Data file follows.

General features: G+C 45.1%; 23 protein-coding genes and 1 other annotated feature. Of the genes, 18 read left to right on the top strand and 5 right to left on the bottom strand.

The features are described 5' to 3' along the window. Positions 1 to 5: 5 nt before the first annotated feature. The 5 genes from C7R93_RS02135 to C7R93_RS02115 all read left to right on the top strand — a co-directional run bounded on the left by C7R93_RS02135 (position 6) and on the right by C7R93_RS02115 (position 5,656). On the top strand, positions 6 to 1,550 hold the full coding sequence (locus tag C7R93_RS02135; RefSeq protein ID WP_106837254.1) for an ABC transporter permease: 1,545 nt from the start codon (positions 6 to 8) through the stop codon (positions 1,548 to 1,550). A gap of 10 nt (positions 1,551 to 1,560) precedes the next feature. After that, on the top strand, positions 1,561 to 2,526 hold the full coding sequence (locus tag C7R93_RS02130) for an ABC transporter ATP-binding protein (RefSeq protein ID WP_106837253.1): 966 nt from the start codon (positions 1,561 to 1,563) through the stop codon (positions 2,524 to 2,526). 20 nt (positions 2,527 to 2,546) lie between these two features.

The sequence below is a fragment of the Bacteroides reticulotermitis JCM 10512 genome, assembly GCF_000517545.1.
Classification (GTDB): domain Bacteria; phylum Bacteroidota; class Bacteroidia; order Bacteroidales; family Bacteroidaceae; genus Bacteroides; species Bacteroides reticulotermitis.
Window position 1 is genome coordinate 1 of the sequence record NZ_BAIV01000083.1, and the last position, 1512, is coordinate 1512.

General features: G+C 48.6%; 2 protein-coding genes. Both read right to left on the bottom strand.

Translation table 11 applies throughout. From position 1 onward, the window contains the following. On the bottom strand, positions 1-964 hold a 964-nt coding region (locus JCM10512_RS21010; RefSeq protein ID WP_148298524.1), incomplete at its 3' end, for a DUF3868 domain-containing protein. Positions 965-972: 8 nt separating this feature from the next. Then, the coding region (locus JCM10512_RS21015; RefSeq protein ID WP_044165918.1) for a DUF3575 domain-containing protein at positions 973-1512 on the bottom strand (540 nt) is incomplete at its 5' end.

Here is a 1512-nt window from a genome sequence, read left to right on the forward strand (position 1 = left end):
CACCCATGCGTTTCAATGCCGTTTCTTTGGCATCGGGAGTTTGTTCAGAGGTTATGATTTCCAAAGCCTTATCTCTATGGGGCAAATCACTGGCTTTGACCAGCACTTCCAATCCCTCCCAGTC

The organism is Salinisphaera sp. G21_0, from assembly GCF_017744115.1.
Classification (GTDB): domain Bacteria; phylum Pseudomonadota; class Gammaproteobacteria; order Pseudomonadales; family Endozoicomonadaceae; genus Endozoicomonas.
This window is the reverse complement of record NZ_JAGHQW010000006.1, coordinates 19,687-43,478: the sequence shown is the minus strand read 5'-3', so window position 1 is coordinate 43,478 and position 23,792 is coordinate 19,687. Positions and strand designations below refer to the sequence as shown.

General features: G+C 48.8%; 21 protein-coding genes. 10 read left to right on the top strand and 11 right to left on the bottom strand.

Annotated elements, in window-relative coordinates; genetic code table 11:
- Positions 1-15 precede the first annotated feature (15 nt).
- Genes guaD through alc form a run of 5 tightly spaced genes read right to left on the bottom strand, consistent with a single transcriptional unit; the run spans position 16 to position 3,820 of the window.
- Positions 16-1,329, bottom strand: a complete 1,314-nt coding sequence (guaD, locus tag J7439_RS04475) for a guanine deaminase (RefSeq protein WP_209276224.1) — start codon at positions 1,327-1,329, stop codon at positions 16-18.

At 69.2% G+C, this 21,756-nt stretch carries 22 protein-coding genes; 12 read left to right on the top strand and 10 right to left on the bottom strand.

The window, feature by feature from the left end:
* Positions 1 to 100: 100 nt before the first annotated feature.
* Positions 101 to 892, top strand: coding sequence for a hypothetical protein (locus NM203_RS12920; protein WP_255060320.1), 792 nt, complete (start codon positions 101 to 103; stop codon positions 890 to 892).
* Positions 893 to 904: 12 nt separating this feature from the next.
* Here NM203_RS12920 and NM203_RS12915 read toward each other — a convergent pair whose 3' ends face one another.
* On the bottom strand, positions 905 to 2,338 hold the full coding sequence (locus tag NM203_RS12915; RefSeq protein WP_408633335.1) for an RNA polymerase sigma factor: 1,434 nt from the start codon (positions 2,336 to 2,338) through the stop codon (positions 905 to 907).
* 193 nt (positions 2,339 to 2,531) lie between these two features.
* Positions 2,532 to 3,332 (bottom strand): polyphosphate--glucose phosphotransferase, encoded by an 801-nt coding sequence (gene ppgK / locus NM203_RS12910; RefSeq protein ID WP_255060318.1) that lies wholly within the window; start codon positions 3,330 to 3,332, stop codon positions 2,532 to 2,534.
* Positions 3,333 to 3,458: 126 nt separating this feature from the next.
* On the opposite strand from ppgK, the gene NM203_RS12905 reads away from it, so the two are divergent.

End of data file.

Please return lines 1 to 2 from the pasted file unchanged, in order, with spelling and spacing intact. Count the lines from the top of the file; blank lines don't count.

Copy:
General features: G+C 45.1%; 23 protein-coding genes and 1 other annotated feature. Of the genes, 18 read left to right on the top strand and 5 right to left on the bottom strand.

The features are described 5' to 3' along the window. Positions 1 to 5: 5 nt before the first annotated feature. The 5 genes from C7R93_RS02135 to C7R93_RS02115 all read left to right on the top strand — a co-directional run bounded on the left by C7R93_RS02135 (position 6) and on the right by C7R93_RS02115 (position 5,656). On the top strand, positions 6 to 1,550 hold the full coding sequence (locus tag C7R93_RS02135; RefSeq protein ID WP_106837254.1) for an ABC transporter permease: 1,545 nt from the start codon (positions 6 to 8) through the stop codon (positions 1,548 to 1,550). A gap of 10 nt (positions 1,551 to 1,560) precedes the next feature. After that, on the top strand, positions 1,561 to 2,526 hold the full coding sequence (locus tag C7R93_RS02130) for an ABC transporter ATP-binding protein (RefSeq protein ID WP_106837253.1): 966 nt from the start codon (positions 1,561 to 1,563) through the stop codon (positions 2,524 to 2,526). 20 nt (positions 2,527 to 2,546) lie between these two features.